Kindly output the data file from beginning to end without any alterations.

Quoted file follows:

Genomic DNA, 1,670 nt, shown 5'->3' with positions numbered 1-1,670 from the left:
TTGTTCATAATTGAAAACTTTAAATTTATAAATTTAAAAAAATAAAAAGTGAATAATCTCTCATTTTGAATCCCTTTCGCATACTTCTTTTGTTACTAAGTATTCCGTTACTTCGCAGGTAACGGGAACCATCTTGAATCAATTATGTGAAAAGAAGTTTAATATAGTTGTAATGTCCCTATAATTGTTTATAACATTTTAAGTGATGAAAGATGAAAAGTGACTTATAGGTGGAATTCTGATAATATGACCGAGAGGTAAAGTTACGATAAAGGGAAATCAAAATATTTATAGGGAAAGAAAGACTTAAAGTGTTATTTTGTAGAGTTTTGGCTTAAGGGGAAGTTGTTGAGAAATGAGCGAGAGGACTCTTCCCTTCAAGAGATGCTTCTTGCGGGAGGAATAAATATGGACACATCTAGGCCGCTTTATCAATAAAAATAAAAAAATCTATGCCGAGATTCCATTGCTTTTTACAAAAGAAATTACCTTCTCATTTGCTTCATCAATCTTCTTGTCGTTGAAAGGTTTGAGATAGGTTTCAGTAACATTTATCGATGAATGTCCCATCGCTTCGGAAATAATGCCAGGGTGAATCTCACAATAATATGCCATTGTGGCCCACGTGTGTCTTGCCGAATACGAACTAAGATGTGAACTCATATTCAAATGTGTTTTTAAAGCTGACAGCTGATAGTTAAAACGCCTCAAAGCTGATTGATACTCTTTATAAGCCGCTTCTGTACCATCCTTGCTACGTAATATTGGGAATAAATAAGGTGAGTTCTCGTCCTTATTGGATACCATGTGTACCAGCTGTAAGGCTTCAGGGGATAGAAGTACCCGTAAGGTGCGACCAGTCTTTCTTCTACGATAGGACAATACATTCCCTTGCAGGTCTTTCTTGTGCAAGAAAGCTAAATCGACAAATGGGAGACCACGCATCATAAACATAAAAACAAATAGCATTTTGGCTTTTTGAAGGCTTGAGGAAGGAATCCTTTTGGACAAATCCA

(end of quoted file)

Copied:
Genomic DNA, 1,670 nt, shown 5'->3' with positions numbered 1-1,670 from the left:
TTGTTCATAATTGAAAACTTTAAATTTATAAATTTAAAAAAATAAAAAGTGAATAATCTCTCATTTTGAATCCCTTTCGCATACTTCTTTTGTTACTAAGTATTCCGTTACTTCGCAGGTAACGGGAACCATCTTGAATCAATTATGTGAAAAGAAGTTTAATATAGTTGTAATGTCCCTATAATTGTTTATAACATTTTAAGTGATGAAAGATGAAAAGTGACTTATAGGTGGAATTCTGATAATATGACCGAGAGGTAAAGTTACGATAAAGGGAAATCAAAATATTTATAGGGAAAGAAAGACTTAAAGTGTTATTTTGTAGAGTTTTGGCTTAAGGGGAAGTTGTTGAGAAATGAGCGAGAGGACTCTTCCCTTCAAGAGATGCTTCTTGCGGGAGGAATAAATATGGACACATCTAGGCCGCTTTATCAATAAAAATAAAAAAATCTATGCCGAGATTCCATTGCTTTTTACAAAAGAAATTACCTTCTCATTTGCTTCATCAATCTTCTTGTCGTTGAAAGGTTTGAGATAGGTTTCAGTAACATTTATCGATGAATGTCCCATCGCTTCGGAAATAATGCCAGGGTGAATCTCACAATAATATGCCATTGTGGCCCACGTGTGTCTTGCCGAATACGAACTAAGATGTGAACTCATATTCAAATGTGTTTTTAAAGCTGACAGCTGATAGTTAAAACGCCTCAAAGCTGATTGATACTCTTTATAAGCCGCTTCTGTACCATCCTTGCTACGTAATATTGGGAATAAATAAGGTGAGTTCTCGTCCTTATTGGATACCATGTGTACCAGCTGTAAGGCTTCAGGGGATAGAAGTACCCGTAAGGTGCGACCAGTCTTTCTTCTACGATAGGACAATACATTCCCTTGCAGGTCTTTCTTGTGCAAGAAAGCTAAATCGACAAATGGGAGACCACGCATCATAAACATAAAAACAAATAGCATTTTGGCTTTTTGAAGGCTTGAGGAAGGAATCCTTTTGGACAAATCCA